Don Marti

Sun 17 Apr 2005 08:33:53 PM PDT

Little things count

Here is some random stuff to pay attention to in your next web site redesign.

Validation: does your CMS and/or templating system actually produce valid HTML? Better to check this while still roughing out the new site than to try to fix while in production.

Email addresses: is there a relevant contact address on every page? People write back and a lot of them have something useful to say. If they're writing to complain about your company, then eventually they will give up and post to a message board somewhere about how unresponsive your company is. And don't say you're hiding from spam -- "webmaster" will get a ton of spam anyway. Deal. If you run a storefront operation, you let people come in the door. If you run a net operation, you let people send you mail.

The "target" attribute on links is like telling your users you don't think they know which mouse button does what. And it totally messes up tabbed browsing. Let it go. If you're a control freak and want to control which windows pop up on other people's screens when, write non-web apps for a while to get it out of your system.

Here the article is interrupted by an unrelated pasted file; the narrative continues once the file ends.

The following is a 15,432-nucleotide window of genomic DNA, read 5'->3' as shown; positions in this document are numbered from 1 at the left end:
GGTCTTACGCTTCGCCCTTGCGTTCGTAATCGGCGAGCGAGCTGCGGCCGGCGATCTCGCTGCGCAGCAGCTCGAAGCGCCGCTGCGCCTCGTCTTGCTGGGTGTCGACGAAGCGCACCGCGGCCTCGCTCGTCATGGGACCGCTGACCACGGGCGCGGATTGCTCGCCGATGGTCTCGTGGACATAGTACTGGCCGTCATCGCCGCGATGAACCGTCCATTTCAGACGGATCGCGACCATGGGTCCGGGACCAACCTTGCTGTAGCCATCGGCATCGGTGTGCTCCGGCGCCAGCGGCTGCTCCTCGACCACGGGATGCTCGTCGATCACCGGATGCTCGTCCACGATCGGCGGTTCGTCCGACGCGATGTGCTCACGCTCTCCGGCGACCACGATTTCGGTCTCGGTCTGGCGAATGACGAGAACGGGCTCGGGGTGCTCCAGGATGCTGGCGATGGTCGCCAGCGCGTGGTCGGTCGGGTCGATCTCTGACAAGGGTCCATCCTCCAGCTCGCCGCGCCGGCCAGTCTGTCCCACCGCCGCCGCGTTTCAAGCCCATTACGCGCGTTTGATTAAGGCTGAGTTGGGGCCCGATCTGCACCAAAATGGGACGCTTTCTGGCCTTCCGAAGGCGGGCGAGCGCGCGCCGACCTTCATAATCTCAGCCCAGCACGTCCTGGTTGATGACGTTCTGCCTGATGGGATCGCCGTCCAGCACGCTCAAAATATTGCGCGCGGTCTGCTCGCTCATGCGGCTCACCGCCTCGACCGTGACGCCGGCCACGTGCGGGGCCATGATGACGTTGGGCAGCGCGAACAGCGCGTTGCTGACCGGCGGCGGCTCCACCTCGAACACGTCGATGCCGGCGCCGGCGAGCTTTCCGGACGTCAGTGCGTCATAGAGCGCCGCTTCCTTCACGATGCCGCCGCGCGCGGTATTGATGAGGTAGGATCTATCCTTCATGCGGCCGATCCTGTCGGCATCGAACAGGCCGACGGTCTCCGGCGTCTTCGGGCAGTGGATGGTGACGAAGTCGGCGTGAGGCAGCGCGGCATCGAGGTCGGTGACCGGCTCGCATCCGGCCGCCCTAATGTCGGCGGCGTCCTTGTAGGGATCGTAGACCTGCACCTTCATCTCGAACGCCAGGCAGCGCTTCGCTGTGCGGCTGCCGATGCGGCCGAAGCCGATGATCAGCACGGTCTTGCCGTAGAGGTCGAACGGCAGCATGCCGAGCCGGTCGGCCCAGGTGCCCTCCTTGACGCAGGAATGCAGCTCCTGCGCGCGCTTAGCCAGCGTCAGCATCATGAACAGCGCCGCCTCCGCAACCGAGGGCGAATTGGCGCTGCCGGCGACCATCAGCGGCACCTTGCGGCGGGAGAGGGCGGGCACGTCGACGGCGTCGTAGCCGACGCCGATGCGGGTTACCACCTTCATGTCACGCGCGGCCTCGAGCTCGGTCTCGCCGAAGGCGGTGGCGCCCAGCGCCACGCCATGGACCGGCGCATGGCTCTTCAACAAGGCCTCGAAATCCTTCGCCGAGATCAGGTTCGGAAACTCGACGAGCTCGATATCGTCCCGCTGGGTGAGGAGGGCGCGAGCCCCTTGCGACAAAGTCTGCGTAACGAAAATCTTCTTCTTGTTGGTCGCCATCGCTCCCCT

If the search doesn't work just make a "search this site with Google" form. Even if it's not up to date, it's better than a broken search.

Make the layout "springy" where you can. Avoid explicit widths so that the pages will look good in a variety of browser window sizes.

Old URLs: Make a list of the pages to which you could possibly have incoming links -- usually that's every page on your site -- and set up a redirect for absolutely everything whose URL will change in the redesign. Not doing this is just throwing away your Google Juice. (For bonus points, automatically dump your old sitemap to Apache Redirect directives.)

Keep the actual markup in the pages simple and apply fonts, colors, and margins in CSS. The more complicated the markup, the longer it takes to download and the harder it will be to track down a validation error. Any browser too old to do CSS and PNG probably has a security hole anyway.